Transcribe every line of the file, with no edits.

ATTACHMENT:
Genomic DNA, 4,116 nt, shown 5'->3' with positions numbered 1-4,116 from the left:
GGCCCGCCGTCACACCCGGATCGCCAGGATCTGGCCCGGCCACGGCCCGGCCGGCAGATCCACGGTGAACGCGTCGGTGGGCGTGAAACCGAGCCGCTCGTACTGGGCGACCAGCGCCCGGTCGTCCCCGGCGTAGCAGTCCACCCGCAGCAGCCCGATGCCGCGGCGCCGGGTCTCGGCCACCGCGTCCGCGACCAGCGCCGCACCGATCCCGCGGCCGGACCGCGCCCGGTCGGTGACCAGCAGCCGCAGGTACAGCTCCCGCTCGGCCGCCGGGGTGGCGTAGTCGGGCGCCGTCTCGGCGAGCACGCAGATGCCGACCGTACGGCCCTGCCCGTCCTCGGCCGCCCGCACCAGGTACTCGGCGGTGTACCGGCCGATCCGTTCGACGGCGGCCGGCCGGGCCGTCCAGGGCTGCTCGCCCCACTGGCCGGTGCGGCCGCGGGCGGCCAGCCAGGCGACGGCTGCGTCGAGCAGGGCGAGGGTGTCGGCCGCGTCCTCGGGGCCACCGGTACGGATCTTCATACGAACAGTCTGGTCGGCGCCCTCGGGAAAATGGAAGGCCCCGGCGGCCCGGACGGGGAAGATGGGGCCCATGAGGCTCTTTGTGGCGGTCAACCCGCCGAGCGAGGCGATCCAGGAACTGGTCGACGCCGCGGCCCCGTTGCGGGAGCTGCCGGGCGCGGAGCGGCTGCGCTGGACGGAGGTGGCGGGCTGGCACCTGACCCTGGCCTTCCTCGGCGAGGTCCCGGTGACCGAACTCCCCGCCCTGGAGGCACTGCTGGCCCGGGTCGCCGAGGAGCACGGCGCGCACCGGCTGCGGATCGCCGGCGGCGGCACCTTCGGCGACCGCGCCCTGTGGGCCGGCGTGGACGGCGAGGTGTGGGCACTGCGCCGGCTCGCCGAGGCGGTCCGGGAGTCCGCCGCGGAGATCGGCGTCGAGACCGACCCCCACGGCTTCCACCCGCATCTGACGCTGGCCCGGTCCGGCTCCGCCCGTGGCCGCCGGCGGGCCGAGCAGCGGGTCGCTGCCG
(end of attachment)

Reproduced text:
Genomic DNA, 4,116 nt, shown 5'->3' with positions numbered 1-4,116 from the left:
GGCCCGCCGTCACACCCGGATCGCCAGGATCTGGCCCGGCCACGGCCCGGCCGGCAGATCCACGGTGAACGCGTCGGTGGGCGTGAAACCGAGCCGCTCGTACTGGGCGACCAGCGCCCGGTCGTCCCCGGCGTAGCAGTCCACCCGCAGCAGCCCGATGCCGCGGCGCCGGGTCTCGGCCACCGCGTCCGCGACCAGCGCCGCACCGATCCCGCGGCCGGACCGCGCCCGGTCGGTGACCAGCAGCCGCAGGTACAGCTCCCGCTCGGCCGCCGGGGTGGCGTAGTCGGGCGCCGTCTCGGCGAGCACGCAGATGCCGACCGTACGGCCCTGCCCGTCCTCGGCCGCCCGCACCAGGTACTCGGCGGTGTACCGGCCGATCCGTTCGACGGCGGCCGGCCGGGCCGTCCAGGGCTGCTCGCCCCACTGGCCGGTGCGGCCGCGGGCGGCCAGCCAGGCGACGGCTGCGTCGAGCAGGGCGAGGGTGTCGGCCGCGTCCTCGGGGCCACCGGTACGGATCTTCATACGAACAGTCTGGTCGGCGCCCTCGGGAAAATGGAAGGCCCCGGCGGCCCGGACGGGGAAGATGGGGCCCATGAGGCTCTTTGTGGCGGTCAACCCGCCGAGCGAGGCGATCCAGGAACTGGTCGACGCCGCGGCCCCGTTGCGGGAGCTGCCGGGCGCGGAGCGGCTGCGCTGGACGGAGGTGGCGGGCTGGCACCTGACCCTGGCCTTCCTCGGCGAGGTCCCGGTGACCGAACTCCCCGCCCTGGAGGCACTGCTGGCCCGGGTCGCCGAGGAGCACGGCGCGCACCGGCTGCGGATCGCCGGCGGCGGCACCTTCGGCGACCGCGCCCTGTGGGCCGGCGTGGACGGCGAGGTGTGGGCACTGCGCCGGCTCGCCGAGGCGGTCCGGGAGTCCGCCGCGGAGATCGGCGTCGAGACCGACCCCCACGGCTTCCACCCGCATCTGACGCTGGCCCGGTCCGGCTCCGCCCGTGGCCGCCGGCGGGCCGAGCAGCGGGTCGCTGCCG